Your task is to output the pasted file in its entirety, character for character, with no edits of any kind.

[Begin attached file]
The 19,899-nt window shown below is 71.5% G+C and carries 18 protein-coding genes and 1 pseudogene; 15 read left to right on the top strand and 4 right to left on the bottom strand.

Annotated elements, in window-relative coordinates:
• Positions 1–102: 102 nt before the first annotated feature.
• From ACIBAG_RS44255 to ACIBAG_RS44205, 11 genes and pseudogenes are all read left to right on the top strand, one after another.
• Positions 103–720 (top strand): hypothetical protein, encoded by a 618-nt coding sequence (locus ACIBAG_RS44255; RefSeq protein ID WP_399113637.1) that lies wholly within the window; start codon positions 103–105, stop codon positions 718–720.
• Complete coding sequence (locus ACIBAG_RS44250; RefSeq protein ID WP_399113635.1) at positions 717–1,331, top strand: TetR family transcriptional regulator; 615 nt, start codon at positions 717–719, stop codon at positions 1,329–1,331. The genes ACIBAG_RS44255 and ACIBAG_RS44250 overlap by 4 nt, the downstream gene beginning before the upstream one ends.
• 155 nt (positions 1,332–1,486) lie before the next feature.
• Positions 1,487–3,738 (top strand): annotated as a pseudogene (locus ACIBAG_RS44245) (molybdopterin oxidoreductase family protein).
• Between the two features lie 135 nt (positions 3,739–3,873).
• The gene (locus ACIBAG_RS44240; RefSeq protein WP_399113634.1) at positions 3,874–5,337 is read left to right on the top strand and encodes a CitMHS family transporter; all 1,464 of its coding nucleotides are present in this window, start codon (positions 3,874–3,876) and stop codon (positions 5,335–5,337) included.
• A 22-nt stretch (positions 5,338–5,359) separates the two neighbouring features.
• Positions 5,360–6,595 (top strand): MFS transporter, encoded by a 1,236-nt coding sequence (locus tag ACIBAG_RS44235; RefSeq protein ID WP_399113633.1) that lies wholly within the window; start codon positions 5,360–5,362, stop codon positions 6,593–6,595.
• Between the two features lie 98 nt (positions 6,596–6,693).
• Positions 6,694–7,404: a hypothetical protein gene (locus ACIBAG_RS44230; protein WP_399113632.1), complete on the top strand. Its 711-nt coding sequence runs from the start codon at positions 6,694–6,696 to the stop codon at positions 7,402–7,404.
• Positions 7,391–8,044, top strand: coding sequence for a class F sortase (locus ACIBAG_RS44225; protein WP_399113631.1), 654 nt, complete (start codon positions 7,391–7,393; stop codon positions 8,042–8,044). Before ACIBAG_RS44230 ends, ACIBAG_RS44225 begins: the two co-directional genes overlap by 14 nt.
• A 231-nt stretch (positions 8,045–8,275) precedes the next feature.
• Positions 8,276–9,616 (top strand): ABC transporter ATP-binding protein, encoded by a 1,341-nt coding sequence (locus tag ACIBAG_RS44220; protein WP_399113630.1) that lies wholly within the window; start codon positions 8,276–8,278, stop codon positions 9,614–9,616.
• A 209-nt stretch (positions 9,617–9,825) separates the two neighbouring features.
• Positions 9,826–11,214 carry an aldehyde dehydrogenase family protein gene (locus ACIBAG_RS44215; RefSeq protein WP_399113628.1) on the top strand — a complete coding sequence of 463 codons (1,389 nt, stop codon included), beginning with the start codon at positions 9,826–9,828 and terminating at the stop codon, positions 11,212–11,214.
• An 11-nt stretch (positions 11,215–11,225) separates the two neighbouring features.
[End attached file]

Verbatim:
The 19,899-nt window shown below is 71.5% G+C and carries 18 protein-coding genes and 1 pseudogene; 15 read left to right on the top strand and 4 right to left on the bottom strand.

Annotated elements, in window-relative coordinates:
• Positions 1–102: 102 nt before the first annotated feature.
• From ACIBAG_RS44255 to ACIBAG_RS44205, 11 genes and pseudogenes are all read left to right on the top strand, one after another.
• Positions 103–720 (top strand): hypothetical protein, encoded by a 618-nt coding sequence (locus ACIBAG_RS44255; RefSeq protein ID WP_399113637.1) that lies wholly within the window; start codon positions 103–105, stop codon positions 718–720.
• Complete coding sequence (locus ACIBAG_RS44250; RefSeq protein ID WP_399113635.1) at positions 717–1,331, top strand: TetR family transcriptional regulator; 615 nt, start codon at positions 717–719, stop codon at positions 1,329–1,331. The genes ACIBAG_RS44255 and ACIBAG_RS44250 overlap by 4 nt, the downstream gene beginning before the upstream one ends.
• 155 nt (positions 1,332–1,486) lie before the next feature.
• Positions 1,487–3,738 (top strand): annotated as a pseudogene (locus ACIBAG_RS44245) (molybdopterin oxidoreductase family protein).
• Between the two features lie 135 nt (positions 3,739–3,873).
• The gene (locus ACIBAG_RS44240; RefSeq protein WP_399113634.1) at positions 3,874–5,337 is read left to right on the top strand and encodes a CitMHS family transporter; all 1,464 of its coding nucleotides are present in this window, start codon (positions 3,874–3,876) and stop codon (positions 5,335–5,337) included.
• A 22-nt stretch (positions 5,338–5,359) separates the two neighbouring features.
• Positions 5,360–6,595 (top strand): MFS transporter, encoded by a 1,236-nt coding sequence (locus tag ACIBAG_RS44235; RefSeq protein ID WP_399113633.1) that lies wholly within the window; start codon positions 5,360–5,362, stop codon positions 6,593–6,595.
• Between the two features lie 98 nt (positions 6,596–6,693).
• Positions 6,694–7,404: a hypothetical protein gene (locus ACIBAG_RS44230; protein WP_399113632.1), complete on the top strand. Its 711-nt coding sequence runs from the start codon at positions 6,694–6,696 to the stop codon at positions 7,402–7,404.
• Positions 7,391–8,044, top strand: coding sequence for a class F sortase (locus ACIBAG_RS44225; protein WP_399113631.1), 654 nt, complete (start codon positions 7,391–7,393; stop codon positions 8,042–8,044). Before ACIBAG_RS44230 ends, ACIBAG_RS44225 begins: the two co-directional genes overlap by 14 nt.
• A 231-nt stretch (positions 8,045–8,275) precedes the next feature.
• Positions 8,276–9,616 (top strand): ABC transporter ATP-binding protein, encoded by a 1,341-nt coding sequence (locus tag ACIBAG_RS44220; protein WP_399113630.1) that lies wholly within the window; start codon positions 8,276–8,278, stop codon positions 9,614–9,616.
• A 209-nt stretch (positions 9,617–9,825) separates the two neighbouring features.
• Positions 9,826–11,214 carry an aldehyde dehydrogenase family protein gene (locus ACIBAG_RS44215; RefSeq protein WP_399113628.1) on the top strand — a complete coding sequence of 463 codons (1,389 nt, stop codon included), beginning with the start codon at positions 9,826–9,828 and terminating at the stop codon, positions 11,212–11,214.
• An 11-nt stretch (positions 11,215–11,225) separates the two neighbouring features.